LONGUEUIL, Que.—The Canadian Space Agency has given up trying to get the Radarsat-1 satellite back into operation.
On March 29, Canada’s first Earth observation satellite experienced a technical problem.
The agency said it has concluded after numerous attempts to resolve the technical issue that Radarsat-1 is no longer operational after more than 17 years of service.
OTTAWA—After suffering through the worst month in four years, Canada’s job market turned modestly positive again in April, churning out 12,500 net new jobs—all of them full-time—in a signal the long winter of labour market contraction may be at an end.
OTTAWA—Independent audits into dubious housing allowance claims by three senators did little yesterday to silence allegations of improper spending and cover-up hanging over Canada’s much-maligned upper house.
Prime Minister Stephen Harper dismissed accusations that the trio was defrauding taxpayers, together collecting nearly $200,000 in invalid housing allowances.
OTTAWA—Forty-four years of continuous freshwater research at the world-renowned Experimental Lakes Area in Northwestern Ontario will not be interrupted this summer after all.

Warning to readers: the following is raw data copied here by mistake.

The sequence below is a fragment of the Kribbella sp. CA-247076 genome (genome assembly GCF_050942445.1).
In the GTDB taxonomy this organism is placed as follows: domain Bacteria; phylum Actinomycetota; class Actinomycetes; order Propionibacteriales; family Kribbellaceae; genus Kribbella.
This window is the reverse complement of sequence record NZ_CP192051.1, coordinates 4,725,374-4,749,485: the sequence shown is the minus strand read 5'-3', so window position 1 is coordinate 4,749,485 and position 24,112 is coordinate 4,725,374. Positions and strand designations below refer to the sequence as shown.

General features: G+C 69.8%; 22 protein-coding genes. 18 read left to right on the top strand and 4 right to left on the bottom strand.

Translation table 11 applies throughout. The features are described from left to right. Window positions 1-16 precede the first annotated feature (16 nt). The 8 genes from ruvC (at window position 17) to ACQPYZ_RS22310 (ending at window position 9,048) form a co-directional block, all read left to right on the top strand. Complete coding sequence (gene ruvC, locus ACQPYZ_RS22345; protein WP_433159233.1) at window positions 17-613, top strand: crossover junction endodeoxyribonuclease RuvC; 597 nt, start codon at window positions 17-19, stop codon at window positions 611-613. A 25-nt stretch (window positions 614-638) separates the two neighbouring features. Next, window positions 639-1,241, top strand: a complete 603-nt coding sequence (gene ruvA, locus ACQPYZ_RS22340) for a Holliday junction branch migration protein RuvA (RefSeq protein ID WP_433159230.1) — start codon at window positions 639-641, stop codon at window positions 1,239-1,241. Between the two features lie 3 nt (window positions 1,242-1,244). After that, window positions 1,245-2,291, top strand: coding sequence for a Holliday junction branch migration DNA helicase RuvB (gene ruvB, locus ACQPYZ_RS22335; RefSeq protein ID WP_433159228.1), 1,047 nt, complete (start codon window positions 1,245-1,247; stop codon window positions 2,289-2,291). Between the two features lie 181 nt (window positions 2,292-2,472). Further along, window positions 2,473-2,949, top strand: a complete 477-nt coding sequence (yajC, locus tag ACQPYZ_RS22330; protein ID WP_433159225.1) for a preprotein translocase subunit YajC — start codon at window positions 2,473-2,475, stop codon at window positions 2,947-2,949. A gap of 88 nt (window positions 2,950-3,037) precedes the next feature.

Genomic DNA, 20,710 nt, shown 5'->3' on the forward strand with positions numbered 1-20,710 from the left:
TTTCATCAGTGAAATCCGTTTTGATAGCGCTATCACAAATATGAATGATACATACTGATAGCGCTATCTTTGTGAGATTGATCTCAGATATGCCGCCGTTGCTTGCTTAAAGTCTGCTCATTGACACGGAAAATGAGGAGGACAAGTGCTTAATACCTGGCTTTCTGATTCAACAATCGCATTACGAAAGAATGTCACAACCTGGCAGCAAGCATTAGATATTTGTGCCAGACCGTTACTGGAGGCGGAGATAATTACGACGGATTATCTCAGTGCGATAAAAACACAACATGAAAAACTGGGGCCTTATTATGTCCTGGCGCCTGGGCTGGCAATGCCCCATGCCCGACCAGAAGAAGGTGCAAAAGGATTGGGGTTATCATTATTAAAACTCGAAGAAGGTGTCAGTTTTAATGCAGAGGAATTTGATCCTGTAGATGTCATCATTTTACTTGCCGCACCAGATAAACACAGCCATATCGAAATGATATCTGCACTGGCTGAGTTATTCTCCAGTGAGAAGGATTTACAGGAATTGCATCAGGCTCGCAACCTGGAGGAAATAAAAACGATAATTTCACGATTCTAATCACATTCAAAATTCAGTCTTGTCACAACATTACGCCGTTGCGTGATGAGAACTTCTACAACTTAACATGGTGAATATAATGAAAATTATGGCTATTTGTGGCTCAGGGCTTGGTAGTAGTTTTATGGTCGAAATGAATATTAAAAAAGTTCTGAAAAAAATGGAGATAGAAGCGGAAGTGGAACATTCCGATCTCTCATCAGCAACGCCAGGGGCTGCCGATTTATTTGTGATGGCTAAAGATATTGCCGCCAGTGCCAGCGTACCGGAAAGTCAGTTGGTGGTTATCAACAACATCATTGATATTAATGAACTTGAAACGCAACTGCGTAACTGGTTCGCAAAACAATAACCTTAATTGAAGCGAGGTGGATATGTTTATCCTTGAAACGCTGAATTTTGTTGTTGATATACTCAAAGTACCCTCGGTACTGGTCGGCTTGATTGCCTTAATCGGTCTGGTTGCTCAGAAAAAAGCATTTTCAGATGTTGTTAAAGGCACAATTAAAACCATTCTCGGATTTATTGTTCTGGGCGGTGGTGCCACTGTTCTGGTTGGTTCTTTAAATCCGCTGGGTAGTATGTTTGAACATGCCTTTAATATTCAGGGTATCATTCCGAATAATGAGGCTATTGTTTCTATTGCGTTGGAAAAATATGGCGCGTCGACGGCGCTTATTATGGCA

WUNNUMIN LAKE, Ont.—Three people, including two young children, are dead following a house fire at the Wunnumin Lake First Nation.
Sgt. Jackie George of the Nishnawbe-Aski Police Service said the blaze broke out yesterday around 9 a.m.
MONTREAL—Bachelor No. 1 boasts about his “bad-boy body and sweet-guy attitude” while Bachelor No. 2 wants a woman to join him as he closes a dark chapter from his past.
Bachelor No. 3, meanwhile, says he can’t be available for a first date for a while—at least not before 2021.
OTTAWA—Aboriginal peoples are gaining ground in Canada’s population, but they are losing their languages.
And their family structure is dramatically different than other Canadian families, with less than half of children living with both their parents.
The rest are in single-parent homes, living with relatives or step-parents, or in foster homes.
OTTAWA—The federal Conservatives are boasting that they’re pushing through more private members’ bills than any other government in Canadian history—particularly on criminal justice matters.
Public Safety minister Vic Toews made the claim yesterday as he announced official government support for yet another tough-on-offenders bill put forward by a Tory backbencher.
WINNIPEG—Manitoba Premier Greg Selinger has been cleared of any wrongdoing in an election campaign promise involving the NHL’s Winnipeg Jets.
A report from Commissioner of Elections Bill Bowles, obtained yesterday by The Canadian Press, rejects a complaint from the Liberal Party that Selinger broke the law by making a government announcement in the middle of a campaign.
MINNEAPOLIS—FBI officials said yesterday that they foiled a terrorist attack that was being planned in a small western Minnesota town.
But they offered no details about the exact targets of the attack—or the motive of the man accused of having a cache of explosives and weapons in a mobile home.